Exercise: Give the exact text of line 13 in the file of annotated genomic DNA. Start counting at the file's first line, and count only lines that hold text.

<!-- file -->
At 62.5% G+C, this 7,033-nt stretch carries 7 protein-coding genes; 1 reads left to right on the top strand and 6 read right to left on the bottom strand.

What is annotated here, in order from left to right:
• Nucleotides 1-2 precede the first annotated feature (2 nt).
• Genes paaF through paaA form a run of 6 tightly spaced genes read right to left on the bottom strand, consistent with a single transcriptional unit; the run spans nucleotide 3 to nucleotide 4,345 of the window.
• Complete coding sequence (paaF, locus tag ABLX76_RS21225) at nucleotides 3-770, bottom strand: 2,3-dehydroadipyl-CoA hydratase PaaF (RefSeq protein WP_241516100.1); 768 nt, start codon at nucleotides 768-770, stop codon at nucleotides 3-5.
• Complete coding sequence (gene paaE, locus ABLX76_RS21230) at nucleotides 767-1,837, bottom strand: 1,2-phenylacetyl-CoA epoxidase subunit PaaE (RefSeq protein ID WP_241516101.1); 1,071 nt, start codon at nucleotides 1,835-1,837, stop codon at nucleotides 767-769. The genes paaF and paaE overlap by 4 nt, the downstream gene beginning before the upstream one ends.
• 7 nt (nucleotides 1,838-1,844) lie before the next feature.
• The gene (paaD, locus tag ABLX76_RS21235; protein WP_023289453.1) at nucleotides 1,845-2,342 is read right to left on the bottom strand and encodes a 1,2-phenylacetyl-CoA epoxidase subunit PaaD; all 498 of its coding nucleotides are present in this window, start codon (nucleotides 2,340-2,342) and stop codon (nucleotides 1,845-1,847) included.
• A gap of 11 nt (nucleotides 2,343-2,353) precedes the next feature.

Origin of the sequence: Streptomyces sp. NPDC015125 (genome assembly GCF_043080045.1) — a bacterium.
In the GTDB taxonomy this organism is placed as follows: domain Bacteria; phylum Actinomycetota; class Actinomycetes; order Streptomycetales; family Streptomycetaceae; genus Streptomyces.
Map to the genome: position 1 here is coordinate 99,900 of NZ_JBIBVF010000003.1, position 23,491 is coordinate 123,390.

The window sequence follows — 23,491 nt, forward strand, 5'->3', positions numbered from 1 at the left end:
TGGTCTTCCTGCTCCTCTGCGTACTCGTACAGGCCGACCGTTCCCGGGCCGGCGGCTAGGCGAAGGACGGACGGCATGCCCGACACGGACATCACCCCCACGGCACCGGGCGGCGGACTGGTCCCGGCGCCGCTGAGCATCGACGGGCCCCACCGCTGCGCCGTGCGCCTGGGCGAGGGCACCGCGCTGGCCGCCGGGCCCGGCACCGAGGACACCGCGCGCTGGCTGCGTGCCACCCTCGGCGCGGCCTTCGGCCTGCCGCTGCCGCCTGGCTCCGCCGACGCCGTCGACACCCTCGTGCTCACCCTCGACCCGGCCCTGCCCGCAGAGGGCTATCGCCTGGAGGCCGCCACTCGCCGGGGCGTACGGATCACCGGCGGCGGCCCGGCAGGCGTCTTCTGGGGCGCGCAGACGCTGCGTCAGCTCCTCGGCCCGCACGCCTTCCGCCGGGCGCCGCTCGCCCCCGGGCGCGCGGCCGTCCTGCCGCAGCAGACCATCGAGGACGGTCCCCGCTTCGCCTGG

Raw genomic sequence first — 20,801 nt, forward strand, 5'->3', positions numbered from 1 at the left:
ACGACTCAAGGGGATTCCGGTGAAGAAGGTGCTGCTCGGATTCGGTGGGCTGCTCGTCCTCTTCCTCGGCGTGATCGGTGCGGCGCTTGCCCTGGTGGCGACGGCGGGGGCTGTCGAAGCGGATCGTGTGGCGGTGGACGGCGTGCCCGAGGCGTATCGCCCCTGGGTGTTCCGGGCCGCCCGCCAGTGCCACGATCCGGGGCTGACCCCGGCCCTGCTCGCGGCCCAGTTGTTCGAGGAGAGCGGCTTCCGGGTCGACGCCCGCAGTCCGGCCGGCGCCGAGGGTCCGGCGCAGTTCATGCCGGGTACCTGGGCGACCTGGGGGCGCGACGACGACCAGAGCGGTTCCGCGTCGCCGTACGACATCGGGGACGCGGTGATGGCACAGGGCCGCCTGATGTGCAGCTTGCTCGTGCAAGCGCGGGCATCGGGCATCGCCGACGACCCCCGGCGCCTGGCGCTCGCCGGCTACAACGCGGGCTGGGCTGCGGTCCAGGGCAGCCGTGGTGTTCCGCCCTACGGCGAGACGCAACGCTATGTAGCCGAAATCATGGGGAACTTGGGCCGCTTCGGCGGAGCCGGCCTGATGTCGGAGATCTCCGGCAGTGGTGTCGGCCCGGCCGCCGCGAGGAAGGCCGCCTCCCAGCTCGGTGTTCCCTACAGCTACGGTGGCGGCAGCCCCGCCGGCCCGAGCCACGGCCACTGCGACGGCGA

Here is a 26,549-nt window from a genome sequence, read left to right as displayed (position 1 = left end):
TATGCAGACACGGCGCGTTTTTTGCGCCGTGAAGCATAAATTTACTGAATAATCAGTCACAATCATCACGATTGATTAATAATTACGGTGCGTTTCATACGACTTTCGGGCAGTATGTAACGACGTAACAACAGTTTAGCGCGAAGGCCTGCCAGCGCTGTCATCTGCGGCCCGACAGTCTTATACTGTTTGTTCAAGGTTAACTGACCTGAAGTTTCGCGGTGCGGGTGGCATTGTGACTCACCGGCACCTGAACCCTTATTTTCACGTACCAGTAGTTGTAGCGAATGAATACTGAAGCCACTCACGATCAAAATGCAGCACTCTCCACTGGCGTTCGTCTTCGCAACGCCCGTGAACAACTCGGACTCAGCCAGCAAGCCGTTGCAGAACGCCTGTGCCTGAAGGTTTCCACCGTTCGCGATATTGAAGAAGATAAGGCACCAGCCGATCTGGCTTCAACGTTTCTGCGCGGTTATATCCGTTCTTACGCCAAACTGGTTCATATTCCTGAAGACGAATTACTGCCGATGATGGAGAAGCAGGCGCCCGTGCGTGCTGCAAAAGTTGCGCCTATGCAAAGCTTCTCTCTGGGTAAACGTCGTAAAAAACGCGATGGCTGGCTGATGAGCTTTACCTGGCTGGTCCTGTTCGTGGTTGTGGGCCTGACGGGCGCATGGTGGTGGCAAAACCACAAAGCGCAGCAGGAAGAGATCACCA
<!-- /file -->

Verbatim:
The window sequence follows — 23,491 nt, forward strand, 5'->3', positions numbered from 1 at the left end: